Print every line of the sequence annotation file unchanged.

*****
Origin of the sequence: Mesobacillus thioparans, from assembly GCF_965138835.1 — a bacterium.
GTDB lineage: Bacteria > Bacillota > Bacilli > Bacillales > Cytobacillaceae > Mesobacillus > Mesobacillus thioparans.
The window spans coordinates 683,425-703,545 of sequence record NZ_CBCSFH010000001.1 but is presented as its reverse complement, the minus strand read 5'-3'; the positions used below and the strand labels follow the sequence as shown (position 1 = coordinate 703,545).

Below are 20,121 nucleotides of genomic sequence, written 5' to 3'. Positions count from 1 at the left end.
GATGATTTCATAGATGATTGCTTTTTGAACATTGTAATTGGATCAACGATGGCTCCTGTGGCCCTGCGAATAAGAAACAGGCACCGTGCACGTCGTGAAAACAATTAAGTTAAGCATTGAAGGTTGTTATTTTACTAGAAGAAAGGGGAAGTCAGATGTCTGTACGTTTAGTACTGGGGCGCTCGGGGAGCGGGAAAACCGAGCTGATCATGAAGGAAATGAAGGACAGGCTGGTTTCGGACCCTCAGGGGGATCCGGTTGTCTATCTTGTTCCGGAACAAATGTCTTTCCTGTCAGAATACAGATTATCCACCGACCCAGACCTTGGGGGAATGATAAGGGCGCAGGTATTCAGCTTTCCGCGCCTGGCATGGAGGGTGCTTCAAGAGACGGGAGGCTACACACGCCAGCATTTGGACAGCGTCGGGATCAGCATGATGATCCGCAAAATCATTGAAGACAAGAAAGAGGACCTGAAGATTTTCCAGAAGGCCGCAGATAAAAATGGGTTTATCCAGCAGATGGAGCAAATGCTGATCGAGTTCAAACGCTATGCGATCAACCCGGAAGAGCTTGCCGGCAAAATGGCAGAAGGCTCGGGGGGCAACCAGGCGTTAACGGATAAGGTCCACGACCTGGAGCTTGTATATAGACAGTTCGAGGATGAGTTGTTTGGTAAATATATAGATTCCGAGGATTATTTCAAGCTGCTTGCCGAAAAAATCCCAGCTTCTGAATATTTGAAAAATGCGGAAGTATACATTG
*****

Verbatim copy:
Origin of the sequence: Mesobacillus thioparans, from assembly GCF_965138835.1 — a bacterium.
GTDB lineage: Bacteria > Bacillota > Bacilli > Bacillales > Cytobacillaceae > Mesobacillus > Mesobacillus thioparans.
The window spans coordinates 683,425-703,545 of sequence record NZ_CBCSFH010000001.1 but is presented as its reverse complement, the minus strand read 5'-3'; the positions used below and the strand labels follow the sequence as shown (position 1 = coordinate 703,545).

Below are 20,121 nucleotides of genomic sequence, written 5' to 3'. Positions count from 1 at the left end.
GATGATTTCATAGATGATTGCTTTTTGAACATTGTAATTGGATCAACGATGGCTCCTGTGGCCCTGCGAATAAGAAACAGGCACCGTGCACGTCGTGAAAACAATTAAGTTAAGCATTGAAGGTTGTTATTTTACTAGAAGAAAGGGGAAGTCAGATGTCTGTACGTTTAGTACTGGGGCGCTCGGGGAGCGGGAAAACCGAGCTGATCATGAAGGAAATGAAGGACAGGCTGGTTTCGGACCCTCAGGGGGATCCGGTTGTCTATCTTGTTCCGGAACAAATGTCTTTCCTGTCAGAATACAGATTATCCACCGACCCAGACCTTGGGGGAATGATAAGGGCGCAGGTATTCAGCTTTCCGCGCCTGGCATGGAGGGTGCTTCAAGAGACGGGAGGCTACACACGCCAGCATTTGGACAGCGTCGGGATCAGCATGATGATCCGCAAAATCATTGAAGACAAGAAAGAGGACCTGAAGATTTTCCAGAAGGCCGCAGATAAAAATGGGTTTATCCAGCAGATGGAGCAAATGCTGATCGAGTTCAAACGCTATGCGATCAACCCGGAAGAGCTTGCCGGCAAAATGGCAGAAGGCTCGGGGGGCAACCAGGCGTTAACGGATAAGGTCCACGACCTGGAGCTTGTATATAGACAGTTCGAGGATGAGTTGTTTGGTAAATATATAGATTCCGAGGATTATTTCAAGCTGCTTGCCGAAAAAATCCCAGCTTCTGAATATTTGAAAAATGCGGAAGTATACATTG